Space security is a hot-button topic, particularly for the U.S., Russia and China. The Bush administration has rejected any agreement that might limit the U.S.’s access to space, and China launched its own anti-satellite, or ASAT, weapon in 2007.
So the European Union (EU) just issued a draft Code of Conduct governing military and civil space operations, in a measure meant to strengthen the security of activities in outer space.
The basis for the Code of Conduct is to avoid “harmful interference” against space objects, and includes several provisions including:
* freedom of access to, exploration and use of outer space;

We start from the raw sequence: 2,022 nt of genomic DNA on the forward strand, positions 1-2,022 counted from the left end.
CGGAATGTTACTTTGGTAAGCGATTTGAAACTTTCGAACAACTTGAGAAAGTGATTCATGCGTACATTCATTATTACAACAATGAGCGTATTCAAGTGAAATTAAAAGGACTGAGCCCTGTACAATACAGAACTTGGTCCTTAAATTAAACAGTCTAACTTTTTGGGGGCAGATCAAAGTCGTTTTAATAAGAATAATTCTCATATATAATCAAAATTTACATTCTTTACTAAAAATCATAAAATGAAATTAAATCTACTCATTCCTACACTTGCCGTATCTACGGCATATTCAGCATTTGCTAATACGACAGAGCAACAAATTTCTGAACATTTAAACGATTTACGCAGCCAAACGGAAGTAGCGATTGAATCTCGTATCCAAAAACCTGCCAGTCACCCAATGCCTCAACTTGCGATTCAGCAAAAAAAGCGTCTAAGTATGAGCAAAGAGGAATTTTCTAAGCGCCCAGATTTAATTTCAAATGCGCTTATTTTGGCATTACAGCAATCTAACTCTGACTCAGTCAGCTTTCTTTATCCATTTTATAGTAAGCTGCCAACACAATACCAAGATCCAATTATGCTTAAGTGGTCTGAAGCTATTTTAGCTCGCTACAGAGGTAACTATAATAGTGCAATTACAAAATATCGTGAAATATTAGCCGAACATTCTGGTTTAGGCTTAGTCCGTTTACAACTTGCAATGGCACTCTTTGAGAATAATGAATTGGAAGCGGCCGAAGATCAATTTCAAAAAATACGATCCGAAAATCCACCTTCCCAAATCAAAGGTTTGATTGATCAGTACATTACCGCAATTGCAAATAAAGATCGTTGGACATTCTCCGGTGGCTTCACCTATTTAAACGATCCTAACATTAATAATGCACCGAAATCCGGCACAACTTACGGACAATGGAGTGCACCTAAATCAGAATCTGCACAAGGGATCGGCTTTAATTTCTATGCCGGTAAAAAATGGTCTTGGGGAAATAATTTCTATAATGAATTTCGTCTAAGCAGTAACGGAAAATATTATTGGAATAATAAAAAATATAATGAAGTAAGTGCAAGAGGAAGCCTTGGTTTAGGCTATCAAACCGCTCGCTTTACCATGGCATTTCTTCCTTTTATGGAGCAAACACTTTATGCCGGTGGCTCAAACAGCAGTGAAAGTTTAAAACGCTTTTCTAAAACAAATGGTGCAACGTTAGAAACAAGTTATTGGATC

* the inherent right of the individual or collective self-defense in accordance with the United Nations Charter;
* the responsibility of [EU] States, in the conduct of scientific, commercial and military activities, to promote peaceful exploration and prevent outer space from becoming an area of conflict.
It’s supposed to provide rules for participating countries to play nice. But it’s voluntary. It’s got no teeth. That being said, the draft Code of Conduct is an opportunity for the EU to codify and formalize its own space policy. There are numerous treaties governing proper behavior beyond the atmosphere. The EU’s new policy is yet another public declaration that space security is at the top of everyone’s agenda.